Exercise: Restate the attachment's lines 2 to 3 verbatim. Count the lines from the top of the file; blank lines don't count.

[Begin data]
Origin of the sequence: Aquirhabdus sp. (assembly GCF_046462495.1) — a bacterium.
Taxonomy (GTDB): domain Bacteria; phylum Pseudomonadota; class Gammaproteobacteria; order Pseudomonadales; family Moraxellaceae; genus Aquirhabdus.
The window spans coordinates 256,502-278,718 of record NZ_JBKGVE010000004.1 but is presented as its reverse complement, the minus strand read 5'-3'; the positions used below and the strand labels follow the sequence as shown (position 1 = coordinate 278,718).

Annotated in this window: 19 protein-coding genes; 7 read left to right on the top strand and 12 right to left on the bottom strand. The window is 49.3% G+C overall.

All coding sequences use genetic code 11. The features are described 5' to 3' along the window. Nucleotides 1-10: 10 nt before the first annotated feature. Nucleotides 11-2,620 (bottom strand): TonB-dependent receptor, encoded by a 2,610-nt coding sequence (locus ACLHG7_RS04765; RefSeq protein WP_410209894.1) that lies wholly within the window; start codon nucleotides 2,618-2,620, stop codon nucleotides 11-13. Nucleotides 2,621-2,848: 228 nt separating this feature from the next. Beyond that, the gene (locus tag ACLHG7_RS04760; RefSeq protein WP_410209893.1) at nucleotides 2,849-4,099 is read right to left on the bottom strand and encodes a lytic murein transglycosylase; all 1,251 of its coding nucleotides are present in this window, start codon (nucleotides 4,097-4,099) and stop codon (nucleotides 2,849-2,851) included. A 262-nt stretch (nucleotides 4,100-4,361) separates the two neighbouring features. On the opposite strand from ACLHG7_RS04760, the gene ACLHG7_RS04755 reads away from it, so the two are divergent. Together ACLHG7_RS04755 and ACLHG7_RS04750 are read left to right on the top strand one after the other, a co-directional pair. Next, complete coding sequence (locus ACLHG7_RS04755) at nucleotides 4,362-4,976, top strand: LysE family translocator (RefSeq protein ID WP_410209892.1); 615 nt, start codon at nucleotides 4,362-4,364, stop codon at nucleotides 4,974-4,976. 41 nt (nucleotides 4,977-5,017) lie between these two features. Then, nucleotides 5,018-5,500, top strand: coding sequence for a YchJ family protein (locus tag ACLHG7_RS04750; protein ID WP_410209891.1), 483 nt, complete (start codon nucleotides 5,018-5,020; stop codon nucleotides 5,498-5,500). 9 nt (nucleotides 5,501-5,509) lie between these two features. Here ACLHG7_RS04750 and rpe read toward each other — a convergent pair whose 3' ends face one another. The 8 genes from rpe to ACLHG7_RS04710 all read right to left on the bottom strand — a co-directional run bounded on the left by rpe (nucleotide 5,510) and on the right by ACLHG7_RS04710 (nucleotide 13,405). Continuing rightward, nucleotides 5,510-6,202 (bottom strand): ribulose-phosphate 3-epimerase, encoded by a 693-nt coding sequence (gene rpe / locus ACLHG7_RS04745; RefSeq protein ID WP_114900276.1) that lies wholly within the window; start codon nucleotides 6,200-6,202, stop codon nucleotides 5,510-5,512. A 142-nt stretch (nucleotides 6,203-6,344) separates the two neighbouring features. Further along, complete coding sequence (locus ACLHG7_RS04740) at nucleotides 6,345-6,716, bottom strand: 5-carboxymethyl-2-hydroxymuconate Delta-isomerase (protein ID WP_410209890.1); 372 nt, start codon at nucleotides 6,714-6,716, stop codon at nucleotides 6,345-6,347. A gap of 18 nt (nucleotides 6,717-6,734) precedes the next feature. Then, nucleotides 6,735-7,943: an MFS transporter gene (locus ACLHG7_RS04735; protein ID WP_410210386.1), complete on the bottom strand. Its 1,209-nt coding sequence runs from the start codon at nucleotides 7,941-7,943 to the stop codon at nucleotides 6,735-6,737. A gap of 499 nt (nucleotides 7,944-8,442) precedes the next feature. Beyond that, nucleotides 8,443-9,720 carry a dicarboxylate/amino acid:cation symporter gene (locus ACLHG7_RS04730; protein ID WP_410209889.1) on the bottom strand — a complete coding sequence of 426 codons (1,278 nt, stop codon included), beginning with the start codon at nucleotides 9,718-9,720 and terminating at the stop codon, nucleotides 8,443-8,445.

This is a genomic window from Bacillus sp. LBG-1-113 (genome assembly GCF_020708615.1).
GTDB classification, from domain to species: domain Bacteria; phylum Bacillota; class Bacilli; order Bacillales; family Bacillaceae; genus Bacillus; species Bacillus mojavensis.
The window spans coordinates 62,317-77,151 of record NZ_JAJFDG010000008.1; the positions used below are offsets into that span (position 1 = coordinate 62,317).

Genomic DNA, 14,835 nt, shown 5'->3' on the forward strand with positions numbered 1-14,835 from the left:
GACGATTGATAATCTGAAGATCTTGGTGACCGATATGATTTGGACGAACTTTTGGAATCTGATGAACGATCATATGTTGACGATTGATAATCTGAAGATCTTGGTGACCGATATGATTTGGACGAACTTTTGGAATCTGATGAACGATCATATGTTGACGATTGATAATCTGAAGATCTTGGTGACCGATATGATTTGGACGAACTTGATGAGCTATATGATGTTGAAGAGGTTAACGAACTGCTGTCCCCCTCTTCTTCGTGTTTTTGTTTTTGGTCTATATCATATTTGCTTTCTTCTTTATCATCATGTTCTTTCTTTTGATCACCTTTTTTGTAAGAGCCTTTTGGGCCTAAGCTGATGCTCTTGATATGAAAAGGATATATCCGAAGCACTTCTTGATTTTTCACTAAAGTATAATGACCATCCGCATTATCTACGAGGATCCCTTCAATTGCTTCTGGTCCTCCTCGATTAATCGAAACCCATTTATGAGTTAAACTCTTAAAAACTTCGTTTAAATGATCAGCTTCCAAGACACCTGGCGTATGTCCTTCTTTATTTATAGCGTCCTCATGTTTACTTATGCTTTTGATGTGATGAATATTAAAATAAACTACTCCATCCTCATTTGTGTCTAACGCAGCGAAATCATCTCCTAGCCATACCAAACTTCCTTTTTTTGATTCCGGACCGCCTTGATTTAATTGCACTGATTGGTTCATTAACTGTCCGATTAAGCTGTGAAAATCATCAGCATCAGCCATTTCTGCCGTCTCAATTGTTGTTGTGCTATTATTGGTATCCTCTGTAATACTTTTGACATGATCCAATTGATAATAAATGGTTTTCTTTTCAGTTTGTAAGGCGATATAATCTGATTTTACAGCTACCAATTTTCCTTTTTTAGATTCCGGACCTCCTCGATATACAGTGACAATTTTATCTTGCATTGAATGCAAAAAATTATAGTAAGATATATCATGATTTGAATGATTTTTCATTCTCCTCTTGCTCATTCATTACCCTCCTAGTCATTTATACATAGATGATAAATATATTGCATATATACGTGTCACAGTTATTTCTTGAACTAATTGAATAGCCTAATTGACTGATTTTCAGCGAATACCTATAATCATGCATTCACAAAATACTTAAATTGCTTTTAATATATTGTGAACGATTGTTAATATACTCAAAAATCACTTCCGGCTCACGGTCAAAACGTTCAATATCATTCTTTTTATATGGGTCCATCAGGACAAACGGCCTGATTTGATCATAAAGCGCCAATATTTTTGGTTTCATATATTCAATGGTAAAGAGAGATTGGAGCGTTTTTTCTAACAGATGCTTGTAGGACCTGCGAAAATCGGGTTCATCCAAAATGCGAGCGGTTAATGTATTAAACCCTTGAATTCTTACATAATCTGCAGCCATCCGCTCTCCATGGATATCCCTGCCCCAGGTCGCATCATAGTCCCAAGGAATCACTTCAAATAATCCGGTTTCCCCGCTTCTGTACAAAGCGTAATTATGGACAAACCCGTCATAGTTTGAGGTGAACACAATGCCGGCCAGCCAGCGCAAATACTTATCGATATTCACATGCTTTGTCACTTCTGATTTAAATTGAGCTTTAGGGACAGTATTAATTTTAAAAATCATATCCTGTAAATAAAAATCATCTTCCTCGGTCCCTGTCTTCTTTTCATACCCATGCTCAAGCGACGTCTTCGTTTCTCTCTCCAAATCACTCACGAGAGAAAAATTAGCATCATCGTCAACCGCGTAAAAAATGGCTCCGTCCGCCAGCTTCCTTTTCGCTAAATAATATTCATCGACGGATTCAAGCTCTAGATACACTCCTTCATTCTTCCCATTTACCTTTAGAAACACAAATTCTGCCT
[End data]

Taxonomy (GTDB): domain Bacteria; phylum Pseudomonadota; class Gammaproteobacteria; order Pseudomonadales; family Moraxellaceae; genus Aquirhabdus.
The window spans coordinates 256,502-278,718 of record NZ_JBKGVE010000004.1 but is presented as its reverse complement, the minus strand read 5'-3'; the positions used below and the strand labels follow the sequence as shown (position 1 = coordinate 278,718).